Category Archives: English Language Arts

This category contains domain-specific material–reading and writing expository prose, interpreting literature etc.–designed to meet the Common Core standards in English language arts while at the same time being flexible enough to meet the needs of diverse and idiosyncratic learners.

The Devil’s Dictionary: Eloquence

“Eloquence, n. [1.] The art of orally persuading fools that white is the color it appears to be. It includes the gift of making any color appear white. [2.] A method of convincing fools. The art is commonly presented under the visible aspect of a bald-headed little man gesticulating above a glass of water.”

Excerpted from: Bierce, Ambrose. David E. Schultz and S.J. Joshi, eds. The Unabridged Devil’s Dictionary. Athens: The University of Georgia Press, 2000. 

The Weekly Text, April 2, 2021: A Lesson Plan on the Crime and Puzzlement Case “Picture Gallery”

Since they continue as some of the most downloaded items on Mark’s Text Terminal, here is another case from the pages of the Crime and Puzzlement books, this one a lesson plan on the “Picture Gallery” whodunit.

I start this lesson with this Cultural Literacy worksheet on Dylan Thomas’s immortal lines, some of the best-known in the history of poetry, “Do not go gentle into that good night…Rage, rage against the dying of the light.” I don’t teach younger children, but I’ll hazard a guess that this do-now exercise may well be inappropriate for them. Needless to say, your call. To conduct your investigation into the larceny at the picture gallery, you’ll need this PDF of the illustrations and questions that constitute the forensic material in this crime. Finally, to determine whether your detectives used evidence judiciously to allege a crime and arrest a suspect, here is the typescript of the answer key.

If you find typos in these documents, I would appreciate a notification. And, as always, if you find this material useful in your practice, I would be grateful to hear what you think of it. I seek your peer review.

18 Common Misunderstandings of Dyslexia

“1. Students benefit from waiting until after second grade to provide reading intervention (False). Early screening and intervention provide opportunities for targeting reading needs and reducing the the likelihood of long-term reading difficulties.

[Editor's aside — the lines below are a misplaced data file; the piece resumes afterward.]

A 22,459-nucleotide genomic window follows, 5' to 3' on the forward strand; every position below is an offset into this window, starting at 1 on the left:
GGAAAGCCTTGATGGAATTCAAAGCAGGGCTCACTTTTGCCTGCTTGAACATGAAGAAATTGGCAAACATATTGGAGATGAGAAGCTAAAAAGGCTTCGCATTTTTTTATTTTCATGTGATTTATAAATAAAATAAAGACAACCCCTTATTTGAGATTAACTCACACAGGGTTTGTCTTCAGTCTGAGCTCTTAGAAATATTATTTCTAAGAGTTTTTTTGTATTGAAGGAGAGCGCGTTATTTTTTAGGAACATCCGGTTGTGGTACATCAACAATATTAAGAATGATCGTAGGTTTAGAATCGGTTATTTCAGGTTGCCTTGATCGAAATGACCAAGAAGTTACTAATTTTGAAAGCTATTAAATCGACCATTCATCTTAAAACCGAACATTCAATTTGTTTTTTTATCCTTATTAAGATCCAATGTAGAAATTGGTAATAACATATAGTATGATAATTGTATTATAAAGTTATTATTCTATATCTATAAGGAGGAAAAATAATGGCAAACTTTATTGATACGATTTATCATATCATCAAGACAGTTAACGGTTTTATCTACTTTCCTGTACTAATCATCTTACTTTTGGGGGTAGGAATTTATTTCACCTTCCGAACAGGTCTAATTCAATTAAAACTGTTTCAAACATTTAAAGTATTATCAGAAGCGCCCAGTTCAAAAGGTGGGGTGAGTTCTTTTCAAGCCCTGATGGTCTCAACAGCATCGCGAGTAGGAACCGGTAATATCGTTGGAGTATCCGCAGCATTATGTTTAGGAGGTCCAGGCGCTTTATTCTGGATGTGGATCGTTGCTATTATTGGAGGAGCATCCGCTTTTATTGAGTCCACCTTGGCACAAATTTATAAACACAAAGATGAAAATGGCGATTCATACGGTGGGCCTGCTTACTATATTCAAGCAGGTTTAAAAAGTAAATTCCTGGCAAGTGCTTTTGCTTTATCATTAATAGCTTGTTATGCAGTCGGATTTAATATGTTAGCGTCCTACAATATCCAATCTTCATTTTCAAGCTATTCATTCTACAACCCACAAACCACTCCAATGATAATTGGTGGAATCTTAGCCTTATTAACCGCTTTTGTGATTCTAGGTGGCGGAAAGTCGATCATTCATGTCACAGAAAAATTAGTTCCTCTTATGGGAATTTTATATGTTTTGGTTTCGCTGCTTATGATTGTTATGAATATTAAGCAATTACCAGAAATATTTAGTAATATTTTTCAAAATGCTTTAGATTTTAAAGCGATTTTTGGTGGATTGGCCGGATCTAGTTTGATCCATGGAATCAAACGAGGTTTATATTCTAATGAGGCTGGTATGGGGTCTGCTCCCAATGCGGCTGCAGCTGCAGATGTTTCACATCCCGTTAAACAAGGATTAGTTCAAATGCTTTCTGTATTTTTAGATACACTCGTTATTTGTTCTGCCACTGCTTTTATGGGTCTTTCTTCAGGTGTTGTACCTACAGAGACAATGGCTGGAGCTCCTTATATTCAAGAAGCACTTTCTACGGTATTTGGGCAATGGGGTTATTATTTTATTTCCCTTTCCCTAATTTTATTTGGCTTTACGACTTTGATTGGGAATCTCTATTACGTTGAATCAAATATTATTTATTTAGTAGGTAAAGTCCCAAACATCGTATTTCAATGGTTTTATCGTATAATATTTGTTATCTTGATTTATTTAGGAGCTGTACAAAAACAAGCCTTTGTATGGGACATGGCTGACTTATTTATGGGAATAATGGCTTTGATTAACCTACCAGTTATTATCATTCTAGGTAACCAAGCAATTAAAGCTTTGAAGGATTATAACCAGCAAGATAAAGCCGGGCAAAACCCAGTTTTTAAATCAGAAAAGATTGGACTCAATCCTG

2. Dyslexia requires specific and unique screening and identification approaches (False) Psychometrically sound approaches currently used to screen and identify students with reading problems are useful for screening and identifying students with dyslexia. Layering additional screening measures onto already psychometrically sound screening approaches is an unnecessary burden.

3. Providing more opportunities to read books will resolve their reading problem (False). All students benefit from increased opportunities to read a variety of text levels and types. However, additional reading practice for students with dyslexia is an inadequate approach to improving their reading outcomes. These students also require comprehensive approaches to reading instruction that include decoding, opportunities to practice for fluency, and comprehension instruction.

4. Colored lenses or overlays help improve reading for students with dyslexia (False). Though the issue of colored lenses and overlays continues to appear in a range of professional guides, there is no evidence to support their effectiveness. Similarly, multisensory instruction is not necessary for students with dyslexia. However, there are many systematic approaches for improving reading outcomes for students with dyslexia.

5. Students with dyslexia primarily have reading comprehension problems (False) Students with dyslexia have word-level difficulties that are manifested in difficulty reading text accurately and proficiently. These word-level difficulties result in reading comprehension problems, but teaching reading comprehension strategies alone will not resolve the reading problems of individuals with dyslexia.